Mike Worby is a human who spends way too much of his free time playing, writing and podcasting about pop culture. Through some miracle he's still able to function in society as if he were a regular person, and if there's hope for him, there's hope for everyone.


  1. If they bring FFIX to PS4 with trophies and they’re the same as the PC version, I’m going to platinum it. Mark my words.

  2. Sorry Mike, I have to disagree, at least partially! Your premise seems to be built around this:

    “Here’s the rub, though: when a challenge is simply being invented for its own sake, rather than being an original and integral part of the experience, it doesn’t actually enhance the game for anyone.”

    But I think that’s the opposite of the truth. Aren’t achievements – or rather, shouldn’t they be – built entirely around the idea of challenge for its own sake? If you could earn every achievement through normal (or almost normal) play, wouldn’t that make them pointless?

    I get the idea, but ultimately achievements only exist as a means to provide more challenge in a game. They have literally no form of value otherwise, other than perhaps a small dopamine hit. I understand having a problem with the 1000 jumps achievement – it sounds awful – but what’s the harm in it existing? Surely somebody out there enjoyed getting it, and nobody loses out for the achievement’s existence, other than those with self-imposed issues or perhaps the unlucky few with a specific form of OCD.

    Kingdom Hearts 1.5 not having stacking trophies is a genuine issue, because you’ve already proved capable of beating the game on any difficulty if you can handle Proud. So, the other two are just time wasters, since those capable of beating Proud are just doing the same exact thing on an easier difficulty. Fun? Depends, I guess, but I don’t see any merit to it not stacking.

    Other than that, I do have one small problem with the FF8 example. Enemies in the game scale to Squall’s level, which makes a level 1 playthrough actually incredibly easy, rather than especially difficult. The max level achievement also doesn’t specify that it has to be Squall that hits it, though I’m not sure exactly how that one works. If this was the case, hitting both achievements in a playthrough which actually be easier than a normal run, and not even all that time consuming.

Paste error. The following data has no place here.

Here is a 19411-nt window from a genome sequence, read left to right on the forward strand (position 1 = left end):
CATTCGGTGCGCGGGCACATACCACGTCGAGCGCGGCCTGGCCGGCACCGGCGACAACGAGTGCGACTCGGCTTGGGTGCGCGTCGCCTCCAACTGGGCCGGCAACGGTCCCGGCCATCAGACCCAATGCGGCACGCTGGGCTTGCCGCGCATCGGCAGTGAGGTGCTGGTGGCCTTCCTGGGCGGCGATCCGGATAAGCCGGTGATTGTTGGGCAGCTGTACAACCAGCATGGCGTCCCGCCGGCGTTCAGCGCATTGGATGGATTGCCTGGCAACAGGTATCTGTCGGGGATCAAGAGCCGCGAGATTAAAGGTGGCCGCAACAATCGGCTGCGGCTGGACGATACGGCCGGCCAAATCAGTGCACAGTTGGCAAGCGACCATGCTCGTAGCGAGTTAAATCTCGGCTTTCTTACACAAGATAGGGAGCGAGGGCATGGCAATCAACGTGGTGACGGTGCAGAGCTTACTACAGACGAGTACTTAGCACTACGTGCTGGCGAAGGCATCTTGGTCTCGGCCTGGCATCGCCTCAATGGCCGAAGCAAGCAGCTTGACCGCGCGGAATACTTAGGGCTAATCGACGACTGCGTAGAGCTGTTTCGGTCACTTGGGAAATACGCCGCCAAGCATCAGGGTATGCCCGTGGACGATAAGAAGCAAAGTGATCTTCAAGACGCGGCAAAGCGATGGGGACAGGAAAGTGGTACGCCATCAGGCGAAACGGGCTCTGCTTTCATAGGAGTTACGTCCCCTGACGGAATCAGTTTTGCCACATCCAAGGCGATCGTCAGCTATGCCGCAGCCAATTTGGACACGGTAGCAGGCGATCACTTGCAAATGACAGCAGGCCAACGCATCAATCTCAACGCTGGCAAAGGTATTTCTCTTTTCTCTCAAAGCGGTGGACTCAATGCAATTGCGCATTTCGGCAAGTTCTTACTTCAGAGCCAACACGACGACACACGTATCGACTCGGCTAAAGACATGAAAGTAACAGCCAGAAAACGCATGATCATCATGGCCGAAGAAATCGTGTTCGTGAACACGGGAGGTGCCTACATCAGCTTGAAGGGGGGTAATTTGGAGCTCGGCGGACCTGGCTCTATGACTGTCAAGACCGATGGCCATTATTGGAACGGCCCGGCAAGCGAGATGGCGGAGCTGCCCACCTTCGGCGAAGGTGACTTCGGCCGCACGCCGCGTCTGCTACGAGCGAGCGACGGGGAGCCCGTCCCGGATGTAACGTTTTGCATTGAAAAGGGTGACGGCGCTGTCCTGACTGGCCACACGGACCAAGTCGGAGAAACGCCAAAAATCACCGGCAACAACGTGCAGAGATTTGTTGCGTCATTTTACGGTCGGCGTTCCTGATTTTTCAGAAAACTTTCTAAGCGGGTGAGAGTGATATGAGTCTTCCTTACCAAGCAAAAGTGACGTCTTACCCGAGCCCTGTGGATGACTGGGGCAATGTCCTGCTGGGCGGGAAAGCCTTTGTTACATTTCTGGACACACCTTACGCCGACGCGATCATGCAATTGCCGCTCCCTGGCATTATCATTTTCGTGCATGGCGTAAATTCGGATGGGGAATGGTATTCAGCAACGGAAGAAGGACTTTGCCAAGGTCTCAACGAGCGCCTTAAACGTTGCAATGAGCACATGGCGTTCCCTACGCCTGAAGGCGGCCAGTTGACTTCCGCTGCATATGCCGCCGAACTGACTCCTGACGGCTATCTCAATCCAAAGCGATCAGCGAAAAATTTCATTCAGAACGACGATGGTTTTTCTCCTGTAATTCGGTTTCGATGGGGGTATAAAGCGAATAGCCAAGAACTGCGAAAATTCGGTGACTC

• My problem isn’t with difficult trophies or achievements, just ones that seem to be asinine in their design. The jump rope example is a ridiculous trophy that seems to be begging completionists to waste their time, as do the KH ones. My problem with the FFVIII example is that it makes the game not at all fun as you would have to play through the game avoiding random battles pretty much altogether in order to avoid leveling up.

      • Fair enough!

        I guess it comes down to the nature of achievements, which is a whole other bag, but I think they have no value unless they’re challenges that exist separate from the main game. There’s literally no value in an achievement for finishing a game, in my mind, whereas one that requires alternate play styles is much more worthwhile.

        The jump rope one is a mixed bag, at least for me – while I think it’s great that an achievement exists for excelling at a minigame, the actual amount of jumps is pretty ridiculous.

        The FF8 example is actually something I think is a great achievement. It rewards players for trying a completely new form of play for a game they likely know and love, and those that aren’t interested don’t miss out on any kind of content.

        It’s all subjective, I guess, but I’m personally a fan of achievements for doing unusual and challenging things. Would you consider doing a piece on what you consider to be the best achievements?

        • I think you make some good points. I’d consider doing a piece on my favorite achievements for sure, though I would have to look through my achievement collection and really dig deep to suss them out.

  3. We can all agree that all difficulty achievements must award all lower difficulty achievements – Hard gets you Normal and Easy as well. This should be in the Gaming Constitution.

    • It’s absurd to have to play through a game multiple times after you’ve already shown you have the skill to beat it on the hardest mode.

  4. You made me spit-out-liquid-laugh. I’m a trophy freak and NEED to get platinum for every game that touches my PS4. Imagine my frustration..

      • Hahah I love a platinum as much as the next guy or gal, and sometimes a lot more than that. Luckily FFXV has finally bucked this trend with a very reasonable list of very achievable feats.